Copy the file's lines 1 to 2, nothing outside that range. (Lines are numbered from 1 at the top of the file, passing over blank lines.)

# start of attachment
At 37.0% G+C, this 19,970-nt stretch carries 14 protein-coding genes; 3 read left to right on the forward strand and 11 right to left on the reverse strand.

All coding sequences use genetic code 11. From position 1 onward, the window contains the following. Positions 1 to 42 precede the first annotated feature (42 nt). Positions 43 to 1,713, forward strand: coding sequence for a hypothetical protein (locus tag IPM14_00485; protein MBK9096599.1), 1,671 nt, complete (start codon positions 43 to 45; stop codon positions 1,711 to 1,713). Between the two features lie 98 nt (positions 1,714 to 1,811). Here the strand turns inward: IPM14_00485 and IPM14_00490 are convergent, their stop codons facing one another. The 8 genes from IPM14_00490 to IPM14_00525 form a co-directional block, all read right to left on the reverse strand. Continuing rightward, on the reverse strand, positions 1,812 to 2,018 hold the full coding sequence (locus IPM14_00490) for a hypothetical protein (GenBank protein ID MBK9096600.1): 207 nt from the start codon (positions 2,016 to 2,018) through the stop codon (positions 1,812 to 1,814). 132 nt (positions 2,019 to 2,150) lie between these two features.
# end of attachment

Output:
At 37.0% G+C, this 19,970-nt stretch carries 14 protein-coding genes; 3 read left to right on the forward strand and 11 right to left on the reverse strand.

All coding sequences use genetic code 11. From position 1 onward, the window contains the following. Positions 1 to 42 precede the first annotated feature (42 nt). Positions 43 to 1,713, forward strand: coding sequence for a hypothetical protein (locus tag IPM14_00485; protein MBK9096599.1), 1,671 nt, complete (start codon positions 43 to 45; stop codon positions 1,711 to 1,713). Between the two features lie 98 nt (positions 1,714 to 1,811). Here the strand turns inward: IPM14_00485 and IPM14_00490 are convergent, their stop codons facing one another. The 8 genes from IPM14_00490 to IPM14_00525 form a co-directional block, all read right to left on the reverse strand. Continuing rightward, on the reverse strand, positions 1,812 to 2,018 hold the full coding sequence (locus IPM14_00490) for a hypothetical protein (GenBank protein ID MBK9096600.1): 207 nt from the start codon (positions 2,016 to 2,018) through the stop codon (positions 1,812 to 1,814). 132 nt (positions 2,019 to 2,150) lie between these two features.